TUESDAY, June 13, 2017 (HealthDay News)—A simple procedure may help women who are suffering from fibroids without jeopardizing their future fertility, a new study suggests.
Uterine fibroid embolization (UFE) blocks blood flow to fibroids so they stop growing or shrink. But the technique hasn't been recommended for women who hope to conceive since it was unclear if blood flow might also be blocked to the uterus itself, the researchers explained.
According to prior studies, fertility issues strike one of every four women with fibroids, which are benign, muscular tumors on the uterus. The standard treatment for these women is a myomectomy, or surgical removal of the fibroids. However, UFE is an easier, less invasive procedure, the researchers said.
"[We chose to do this study] because of the concerns about the effect of UFE on fertility and the likelihood of pregnancy after the procedure," explained study author Dr. Joao Pisco, director of interventional radiology at Saint Louis Hospital in Libson, Portugal.
Given the concerns about UFE, the researchers also tried a new twist on the procedure called a partial UFE, which only blocks the small arterial branches of the fibroids.
"In partial UFE, there is reduction of the blood supply to the uterine fibroids, without a large reduction in supply to the uterus, ovaries and arteries, allowing a greater pregnancy rate and low complications rate," Pisco explained.
In the study, those with partial UFE had similar fibroid shrinkage compared with conventional UFE, plus there was an even lower complication rate, a higher pregnancy rate with live births, and fewer obstetric complications.
Another infertility expert explained how the procedure works.
"UFE is a procedure that includes injecting small particles, called gel foam, into blood vessels in the fibroid," explained Dr. Tomer Singer, director of reproductive endocrinology and infertility at Lenox Hill Hospital in New York City.
"This gel foams blocks the blood flow to the tip of that vessel and stops an organ from growing, or it shrinks that organ as a result," he said.
"To help understand this procedure, imagine a glove filled with water through the palm and the five fingers," Singer continued. "What this procedure does is that instead of blocking the glove right at the base, you just block the fingers. So the palm still receives water, or blood supply."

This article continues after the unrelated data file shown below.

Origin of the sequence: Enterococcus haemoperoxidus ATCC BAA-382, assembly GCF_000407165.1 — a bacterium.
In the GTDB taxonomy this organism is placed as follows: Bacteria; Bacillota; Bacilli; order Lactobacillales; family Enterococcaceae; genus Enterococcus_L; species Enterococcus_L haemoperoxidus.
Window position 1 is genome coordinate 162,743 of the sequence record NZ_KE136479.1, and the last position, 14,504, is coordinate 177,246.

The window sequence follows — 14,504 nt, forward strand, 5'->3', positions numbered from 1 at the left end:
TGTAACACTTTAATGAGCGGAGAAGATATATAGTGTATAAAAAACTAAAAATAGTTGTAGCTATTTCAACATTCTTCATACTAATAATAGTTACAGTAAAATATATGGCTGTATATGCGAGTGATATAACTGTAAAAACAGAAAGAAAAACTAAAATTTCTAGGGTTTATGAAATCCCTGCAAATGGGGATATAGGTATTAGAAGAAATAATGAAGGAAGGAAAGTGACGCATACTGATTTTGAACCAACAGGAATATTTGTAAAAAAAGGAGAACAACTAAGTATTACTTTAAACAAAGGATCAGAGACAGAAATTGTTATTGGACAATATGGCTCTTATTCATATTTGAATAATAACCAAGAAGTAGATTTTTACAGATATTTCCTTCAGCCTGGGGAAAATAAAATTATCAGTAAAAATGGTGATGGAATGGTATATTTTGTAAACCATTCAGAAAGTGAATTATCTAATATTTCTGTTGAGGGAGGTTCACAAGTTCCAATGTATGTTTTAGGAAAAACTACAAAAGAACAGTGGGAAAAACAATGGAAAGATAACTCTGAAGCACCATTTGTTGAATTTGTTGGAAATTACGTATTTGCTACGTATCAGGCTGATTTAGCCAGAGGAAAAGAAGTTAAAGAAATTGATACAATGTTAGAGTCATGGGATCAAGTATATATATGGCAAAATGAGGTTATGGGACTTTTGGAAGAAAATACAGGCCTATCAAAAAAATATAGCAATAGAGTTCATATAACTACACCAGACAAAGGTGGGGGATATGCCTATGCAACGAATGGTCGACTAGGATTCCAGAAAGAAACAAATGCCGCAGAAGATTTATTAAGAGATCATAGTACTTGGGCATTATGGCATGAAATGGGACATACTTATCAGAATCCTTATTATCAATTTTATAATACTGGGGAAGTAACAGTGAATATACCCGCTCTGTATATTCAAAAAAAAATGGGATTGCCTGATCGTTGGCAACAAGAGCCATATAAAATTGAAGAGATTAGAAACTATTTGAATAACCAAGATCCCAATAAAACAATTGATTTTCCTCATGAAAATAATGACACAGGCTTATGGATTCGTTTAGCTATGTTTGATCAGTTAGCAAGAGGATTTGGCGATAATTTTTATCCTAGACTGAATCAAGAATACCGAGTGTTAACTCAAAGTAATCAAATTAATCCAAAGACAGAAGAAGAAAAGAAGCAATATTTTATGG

The study included 359 women with fibroids who were unable to conceive. Over roughly six years of follow-up, 149 women who received UFE or a partial UFE became pregnant one or more times. Of those, 131 gave birth to a total of 150 babies. It was the first pregnancy for more than 85 percent of the women who gave birth, the researchers added.
Singer, who is also the director of the egg freezing program at Northwell Health System in New York City, explained that UFE had been thought to be a risky procedure for women hoping to conceive because the gel particles may reach other parts of the uterus, or restrict blood flow to a growing fetus.
Yet, the new findings demonstrate that some of these fears might be unfounded.
The results show that not only is pregnancy possible, but so are live births.
UFE could become the first-line treatment for women with fibroids who want to get pregnant, particularly for those with numerous or very large fibroids, Pisco suggested. With a fibroid recurrence rate of more than 60 percent among these women, UFE might be an important option, Pisco said.
Women who do select UFE are advised to wait at least six months following the procedure before attempting to conceive, due to the time it takes for the fibroid to heal or shrink, according to Singer.
He advises patients not to try to conceive during that healing process due to the many risk factors for mom and baby, such as miscarriage, infertility, preterm delivery, preterm contractions or the placenta implanting in the wrong location.
"Because of this study, I feel more reassured that women who have undergone UFE can use fertility medication or receive IVF [in vitro fertilization] and have a good perinatal outcome," said Singer. "For women who had this procedure done when they were younger and are not concerned about conception or having kids, this is good news."
The new study was published online June 13 in the journal Radiology.
SOURCES: Joao Pisco, M.D., director, interventional radiology, Saint Louis Hospital, Libson, Portugal, and professor, radiology, New University of Lisbon; Tomer Singer, M.D., director, reproductive endocrinology and infertility, Lenox Hill Hospital, New York City; June 13, 2017, Radiology
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